And with each failure the resentment built between me and my husband. He resented my willingness to try new things, and I resented his need to keep our son the same. Every time he downplayed our son’s disability and acted like my concern was an overreaction, I fell a little bit out of love.
It became easier to carry the weight of autism alone. I made the decisions. I dealt with the consequences. And with that, I became unrecognizable to my husband, but I didn’t recognize the martyr I had become.
He wondered what had happened to the woman he married. The loving woman who was vivacious, fearless, and adventurous. This new version of me was untouchable.
What my husband truly needed from me hung in the air — always between us. He expected me to get over it. He expected me to cry my tears, dust myself off, and keep living like he was.
He didn’t understand that I couldn’t possibly do that. My heart was broken, and his wasn’t. And unbeknownst to us, the final crack had surfaced. He expected me to move on. He expected me to continue living a life that was more than autism. He expected me to see that our son was happy just the way he was and accept our situation.
At that time, I couldn’t do it. I wasn’t ready. I had to fix me first. I had built a wall around me so big and so tall that no one could touch me.
My husband didn’t dwell on missed moments like I did. He didn’t spend hours agonizing about missed words and milestones. He didn’t feel the pain like I did. And now looking back, I think that was okay. If both of us grieved the same way, I’m not sure either of us would have survived.
Somewhere between our son’s 4th and 5th birthdays, my husband and I became strangers. The resentment got to be too much, and in the blink of an eye, we were divorced.
I will not say that having a child with special needs caused our divorce because it didn’t. Autism wasn’t the problem. And it didn’t ruin my marriage.
What it did do, though, was show how two people who love each other can react differently to a given situation. We blamed each other for grieving in our own ways, but neither was wrong.
Parenting a child with a disability is of immense gravity, and it’s life-changing. What we went through was traumatic — that’s a fact — and through it all we kept our son’s care at the center of our lives. We gave him the best possible life and opportunities. And we sacrificed ourselves in the process.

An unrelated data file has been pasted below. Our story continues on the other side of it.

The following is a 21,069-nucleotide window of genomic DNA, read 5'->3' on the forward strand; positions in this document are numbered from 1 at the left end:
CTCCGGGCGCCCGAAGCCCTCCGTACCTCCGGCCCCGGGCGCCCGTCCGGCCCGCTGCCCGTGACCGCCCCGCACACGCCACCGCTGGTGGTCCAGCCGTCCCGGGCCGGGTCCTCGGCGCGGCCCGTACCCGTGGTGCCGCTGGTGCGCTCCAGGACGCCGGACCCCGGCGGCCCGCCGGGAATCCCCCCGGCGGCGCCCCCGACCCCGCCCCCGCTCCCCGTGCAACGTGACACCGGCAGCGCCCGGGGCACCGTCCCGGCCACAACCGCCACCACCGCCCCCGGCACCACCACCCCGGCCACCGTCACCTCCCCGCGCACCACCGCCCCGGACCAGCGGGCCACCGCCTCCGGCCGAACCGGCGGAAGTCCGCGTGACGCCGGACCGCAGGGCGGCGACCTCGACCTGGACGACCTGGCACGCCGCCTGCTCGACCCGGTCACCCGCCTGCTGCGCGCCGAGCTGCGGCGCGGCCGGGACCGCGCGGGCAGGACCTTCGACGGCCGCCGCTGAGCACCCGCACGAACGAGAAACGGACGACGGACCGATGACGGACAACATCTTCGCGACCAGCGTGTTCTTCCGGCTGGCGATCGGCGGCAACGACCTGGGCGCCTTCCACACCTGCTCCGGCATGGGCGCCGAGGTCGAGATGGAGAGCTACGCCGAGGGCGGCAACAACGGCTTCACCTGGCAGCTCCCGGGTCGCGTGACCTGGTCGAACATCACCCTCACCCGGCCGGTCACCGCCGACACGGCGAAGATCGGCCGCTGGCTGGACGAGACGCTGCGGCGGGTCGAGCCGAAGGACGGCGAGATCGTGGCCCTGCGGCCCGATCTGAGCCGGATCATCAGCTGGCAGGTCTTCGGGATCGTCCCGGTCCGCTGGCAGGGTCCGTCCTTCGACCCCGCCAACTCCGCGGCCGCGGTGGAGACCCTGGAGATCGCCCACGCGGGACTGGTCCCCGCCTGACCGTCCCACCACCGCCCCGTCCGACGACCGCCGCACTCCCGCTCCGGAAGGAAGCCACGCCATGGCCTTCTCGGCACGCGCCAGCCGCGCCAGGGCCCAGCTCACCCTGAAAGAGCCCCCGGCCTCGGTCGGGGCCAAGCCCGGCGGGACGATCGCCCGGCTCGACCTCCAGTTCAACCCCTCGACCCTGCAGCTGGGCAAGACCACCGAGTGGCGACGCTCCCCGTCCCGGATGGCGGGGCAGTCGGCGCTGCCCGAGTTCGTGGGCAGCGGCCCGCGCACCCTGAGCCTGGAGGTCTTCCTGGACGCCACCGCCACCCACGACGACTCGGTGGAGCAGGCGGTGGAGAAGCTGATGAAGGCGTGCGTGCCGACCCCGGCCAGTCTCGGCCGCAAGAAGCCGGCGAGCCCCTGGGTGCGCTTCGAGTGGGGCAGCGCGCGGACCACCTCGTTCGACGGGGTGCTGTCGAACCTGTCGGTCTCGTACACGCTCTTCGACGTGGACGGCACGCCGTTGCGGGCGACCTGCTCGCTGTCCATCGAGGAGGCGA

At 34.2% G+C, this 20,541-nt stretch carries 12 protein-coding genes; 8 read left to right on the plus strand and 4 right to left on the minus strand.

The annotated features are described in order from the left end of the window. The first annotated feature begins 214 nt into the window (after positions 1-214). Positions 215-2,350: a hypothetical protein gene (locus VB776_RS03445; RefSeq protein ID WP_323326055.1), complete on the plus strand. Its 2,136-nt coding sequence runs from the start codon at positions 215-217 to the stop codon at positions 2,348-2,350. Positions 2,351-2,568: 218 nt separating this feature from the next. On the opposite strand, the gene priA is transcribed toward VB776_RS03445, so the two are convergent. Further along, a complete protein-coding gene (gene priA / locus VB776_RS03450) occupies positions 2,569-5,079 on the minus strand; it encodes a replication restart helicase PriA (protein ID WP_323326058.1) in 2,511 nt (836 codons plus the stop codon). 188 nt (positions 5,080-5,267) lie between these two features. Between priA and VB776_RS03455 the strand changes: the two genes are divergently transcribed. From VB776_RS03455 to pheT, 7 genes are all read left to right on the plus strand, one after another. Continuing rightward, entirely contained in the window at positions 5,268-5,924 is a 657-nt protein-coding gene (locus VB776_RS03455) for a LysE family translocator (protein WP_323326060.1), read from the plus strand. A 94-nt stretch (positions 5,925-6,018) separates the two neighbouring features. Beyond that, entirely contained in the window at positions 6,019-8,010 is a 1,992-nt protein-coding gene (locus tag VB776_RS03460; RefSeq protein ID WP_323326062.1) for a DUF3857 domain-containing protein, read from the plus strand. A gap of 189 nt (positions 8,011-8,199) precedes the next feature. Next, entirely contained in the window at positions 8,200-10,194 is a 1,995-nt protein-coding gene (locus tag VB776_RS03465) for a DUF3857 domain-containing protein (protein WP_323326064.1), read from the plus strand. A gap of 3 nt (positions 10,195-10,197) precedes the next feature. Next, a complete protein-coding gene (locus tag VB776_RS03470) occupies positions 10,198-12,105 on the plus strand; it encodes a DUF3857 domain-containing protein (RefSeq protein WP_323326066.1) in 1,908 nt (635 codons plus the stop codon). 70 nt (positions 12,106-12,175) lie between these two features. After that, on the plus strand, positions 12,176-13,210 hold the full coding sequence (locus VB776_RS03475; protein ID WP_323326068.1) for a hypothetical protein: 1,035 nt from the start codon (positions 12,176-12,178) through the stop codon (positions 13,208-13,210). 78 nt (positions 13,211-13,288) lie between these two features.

Six months after our divorce was final, after moving again, after the anger, after the ugly crying, after seeing our autistic son finally get the help he needed, we met for lunch. We had both hit our rock bottoms.
I had come full circle. I had become my son’s disability. I had pushed everyone in my life away to focus on autism. The wall I’d built around me was then so high and so strong that I was completely and utterly alone.
I was a martyr. And I was completely alone.
I waved my white flag.
In a crowded restaurant, over chips and salsa, I told him I couldn’t carry the weight of our son’s disability alone anymore. I felt like a failure. I had completely given up my life to fix him, and at the end of the day, he was still severely autistic. I had failed, and in the process, I had wrecked our marriage. I had made so many mistakes. I had tried to fill the hole in my heart by chasing a different life.
I told my him that for years I blamed him for our struggles and ultimately his reaction to our son’s autism. I blamed him because he was the adult, and I couldn’t blame a child. I told him I was wrong. I cried the tears and finally spoke the apology that so needed to be said out loud to him.
I told him that I felt like I was meant to carry our son’s disability alone, that I wasn’t meant to be happy, and that I finally accepted it. That was when the man who usually showed very little emotion reached across the table and put his hand on mine. And just like that my defenses came down, and I lost it — for the first time in this six-year journey, he said the words I needed to hear.
He thanked me for sacrificing myself for our child. He thanked me for stepping up and fighting when he couldn’t. He apologized for not being the man I needed. And he told me that I saved our son.
It finally dawned on me that he was on the roller coaster too. He never got off. I had been too clouded by my own grief to see that. No, he didn’t cry the same amount of tears or agonize like I did. He didn’t see autism as a problem to be fixed. He didn’t carry the torch against it either.
What he did do was love our son. He stepped up like so many people wouldn’t have done. He kept his patience during the chaos. He continues to change diapers as our son ages.
Just like that, the weight was lifted. I let out the breath I had been holding for six long years.
He told me he’d do whatever was needed to help. I was no longer alone with autism. We would do it together. The words of validation that I needed to hear so desperately were finally spoken out loud.
At last, the healing could begin. Two broken people, loving a perfect little boy, who were so thankful to have failed at divorce.